Previous lease payments might justly be built into the long-term lease purchase cost, further reducing the burden on ordinary people. Added together, the king will get more money than his already untold fortune and his heretofore vassals will gain the assets needed to accumulate inter-generational wealth.

Townships drip with even lower hanging fruit. For instance, GG Alcock is a man who made his fortune by looking at township business people and seeing actual business people rather than basket cases. In his latest book, Kasinomic Revolution, he makes the case that an estimated R30 billion is paid in rent by foreign nationals to South African township dwellers, especially for use of Reconstruction and Development Programme (RDP) houses, every year. For a sense of perspective, the spaza industry is at least 85 percent immigrant-operated and turns around over R100 billion annually.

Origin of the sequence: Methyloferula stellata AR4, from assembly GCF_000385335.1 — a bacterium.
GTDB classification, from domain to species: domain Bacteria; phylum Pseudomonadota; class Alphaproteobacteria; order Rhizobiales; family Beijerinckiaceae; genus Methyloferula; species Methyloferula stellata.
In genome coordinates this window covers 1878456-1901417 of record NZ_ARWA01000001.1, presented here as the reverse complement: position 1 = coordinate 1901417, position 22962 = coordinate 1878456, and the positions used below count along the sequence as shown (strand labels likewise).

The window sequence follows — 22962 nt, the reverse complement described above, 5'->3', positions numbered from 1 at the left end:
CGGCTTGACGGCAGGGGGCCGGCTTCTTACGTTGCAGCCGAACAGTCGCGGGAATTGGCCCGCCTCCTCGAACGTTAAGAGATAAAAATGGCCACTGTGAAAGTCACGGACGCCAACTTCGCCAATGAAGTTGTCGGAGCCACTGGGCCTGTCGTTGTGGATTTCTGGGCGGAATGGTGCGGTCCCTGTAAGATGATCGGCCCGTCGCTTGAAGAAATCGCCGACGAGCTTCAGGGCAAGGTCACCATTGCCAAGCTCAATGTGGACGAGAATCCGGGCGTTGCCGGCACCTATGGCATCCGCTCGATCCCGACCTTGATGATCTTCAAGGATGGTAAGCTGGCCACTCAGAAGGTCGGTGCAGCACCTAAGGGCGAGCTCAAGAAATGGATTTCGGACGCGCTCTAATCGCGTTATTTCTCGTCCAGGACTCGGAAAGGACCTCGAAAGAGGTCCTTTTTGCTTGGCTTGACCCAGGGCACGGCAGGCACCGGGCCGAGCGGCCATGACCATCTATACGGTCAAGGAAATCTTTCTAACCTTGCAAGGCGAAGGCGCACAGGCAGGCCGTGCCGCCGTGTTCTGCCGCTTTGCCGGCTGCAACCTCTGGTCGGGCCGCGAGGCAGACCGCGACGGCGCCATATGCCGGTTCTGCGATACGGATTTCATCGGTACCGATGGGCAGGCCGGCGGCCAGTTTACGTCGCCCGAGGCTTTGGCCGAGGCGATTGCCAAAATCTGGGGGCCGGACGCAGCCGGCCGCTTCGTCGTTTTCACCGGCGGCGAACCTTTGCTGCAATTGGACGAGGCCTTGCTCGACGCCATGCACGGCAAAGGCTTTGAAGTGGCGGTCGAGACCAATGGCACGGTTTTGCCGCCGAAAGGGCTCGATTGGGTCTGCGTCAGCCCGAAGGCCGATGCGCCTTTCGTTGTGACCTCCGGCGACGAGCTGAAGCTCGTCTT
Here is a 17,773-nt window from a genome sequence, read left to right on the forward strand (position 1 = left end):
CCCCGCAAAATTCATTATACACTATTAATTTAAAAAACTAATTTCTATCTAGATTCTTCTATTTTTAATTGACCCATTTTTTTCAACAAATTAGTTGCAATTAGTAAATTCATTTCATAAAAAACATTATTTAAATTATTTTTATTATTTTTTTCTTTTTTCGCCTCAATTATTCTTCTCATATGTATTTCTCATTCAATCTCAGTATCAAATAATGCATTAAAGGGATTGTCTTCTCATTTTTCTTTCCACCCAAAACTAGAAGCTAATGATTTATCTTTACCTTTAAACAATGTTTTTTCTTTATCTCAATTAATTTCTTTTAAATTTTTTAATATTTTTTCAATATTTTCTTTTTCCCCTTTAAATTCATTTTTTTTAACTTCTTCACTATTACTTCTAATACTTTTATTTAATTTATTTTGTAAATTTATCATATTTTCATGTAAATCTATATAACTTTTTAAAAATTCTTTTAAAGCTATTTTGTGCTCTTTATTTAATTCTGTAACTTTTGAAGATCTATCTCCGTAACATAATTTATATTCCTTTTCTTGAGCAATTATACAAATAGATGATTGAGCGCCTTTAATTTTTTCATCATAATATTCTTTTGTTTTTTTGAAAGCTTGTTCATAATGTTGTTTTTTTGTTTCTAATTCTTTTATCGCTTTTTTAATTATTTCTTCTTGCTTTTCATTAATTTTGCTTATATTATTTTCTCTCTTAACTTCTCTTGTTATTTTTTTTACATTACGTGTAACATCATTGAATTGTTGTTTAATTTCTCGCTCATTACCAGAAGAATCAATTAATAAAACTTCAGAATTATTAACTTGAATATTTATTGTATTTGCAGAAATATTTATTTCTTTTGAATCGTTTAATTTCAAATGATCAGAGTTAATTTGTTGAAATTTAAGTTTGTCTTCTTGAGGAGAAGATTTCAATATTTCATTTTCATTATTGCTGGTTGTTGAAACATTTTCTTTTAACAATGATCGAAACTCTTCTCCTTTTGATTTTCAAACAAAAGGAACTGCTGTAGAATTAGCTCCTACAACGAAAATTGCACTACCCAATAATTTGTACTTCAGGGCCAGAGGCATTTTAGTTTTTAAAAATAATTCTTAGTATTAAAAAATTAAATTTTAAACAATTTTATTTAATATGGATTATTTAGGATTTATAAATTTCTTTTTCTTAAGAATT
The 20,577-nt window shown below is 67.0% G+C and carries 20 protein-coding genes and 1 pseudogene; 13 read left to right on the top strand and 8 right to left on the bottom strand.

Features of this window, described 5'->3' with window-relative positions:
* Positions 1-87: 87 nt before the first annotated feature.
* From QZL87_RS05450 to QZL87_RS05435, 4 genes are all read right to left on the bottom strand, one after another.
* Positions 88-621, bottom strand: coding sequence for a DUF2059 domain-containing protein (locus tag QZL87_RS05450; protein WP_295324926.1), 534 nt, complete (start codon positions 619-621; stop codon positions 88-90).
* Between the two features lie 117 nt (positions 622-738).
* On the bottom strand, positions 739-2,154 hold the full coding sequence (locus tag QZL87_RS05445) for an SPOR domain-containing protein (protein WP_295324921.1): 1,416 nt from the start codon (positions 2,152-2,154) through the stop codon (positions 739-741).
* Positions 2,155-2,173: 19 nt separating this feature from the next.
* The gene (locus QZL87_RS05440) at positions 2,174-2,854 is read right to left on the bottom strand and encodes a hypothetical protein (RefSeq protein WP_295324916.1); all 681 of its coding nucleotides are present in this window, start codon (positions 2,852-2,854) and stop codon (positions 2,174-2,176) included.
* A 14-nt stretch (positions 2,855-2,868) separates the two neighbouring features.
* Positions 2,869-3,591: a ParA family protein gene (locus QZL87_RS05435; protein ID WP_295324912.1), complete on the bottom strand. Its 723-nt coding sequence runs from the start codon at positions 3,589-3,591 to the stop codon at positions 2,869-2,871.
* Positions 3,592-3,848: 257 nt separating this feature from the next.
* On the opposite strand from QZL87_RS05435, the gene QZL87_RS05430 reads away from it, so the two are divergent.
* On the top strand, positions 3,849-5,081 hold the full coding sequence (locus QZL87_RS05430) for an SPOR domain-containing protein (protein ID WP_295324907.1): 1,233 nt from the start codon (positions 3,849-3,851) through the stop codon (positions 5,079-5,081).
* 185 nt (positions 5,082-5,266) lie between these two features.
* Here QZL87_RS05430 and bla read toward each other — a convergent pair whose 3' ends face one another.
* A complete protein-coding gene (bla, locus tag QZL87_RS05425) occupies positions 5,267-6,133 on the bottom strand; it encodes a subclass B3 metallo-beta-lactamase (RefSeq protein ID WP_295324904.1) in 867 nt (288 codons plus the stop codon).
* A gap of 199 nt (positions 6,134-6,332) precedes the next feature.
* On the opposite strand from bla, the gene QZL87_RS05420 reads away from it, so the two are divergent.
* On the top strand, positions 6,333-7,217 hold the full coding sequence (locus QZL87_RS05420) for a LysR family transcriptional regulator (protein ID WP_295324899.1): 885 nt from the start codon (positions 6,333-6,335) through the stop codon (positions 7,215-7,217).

But sadly, RDP policy has effectively turned many South Africans into extensions of government, overwhelmed by corruption and rent-seeking, which are of course, the two things Ramaphosa said government is supposed to prevent. It is illegal for RDP dwellers to sell or rent their homes without title deeds since an estimated 5 million RDP dwellers lack title. Therefore, any businesses related to these assets, including local-to-local trade, are by definition, corrupt.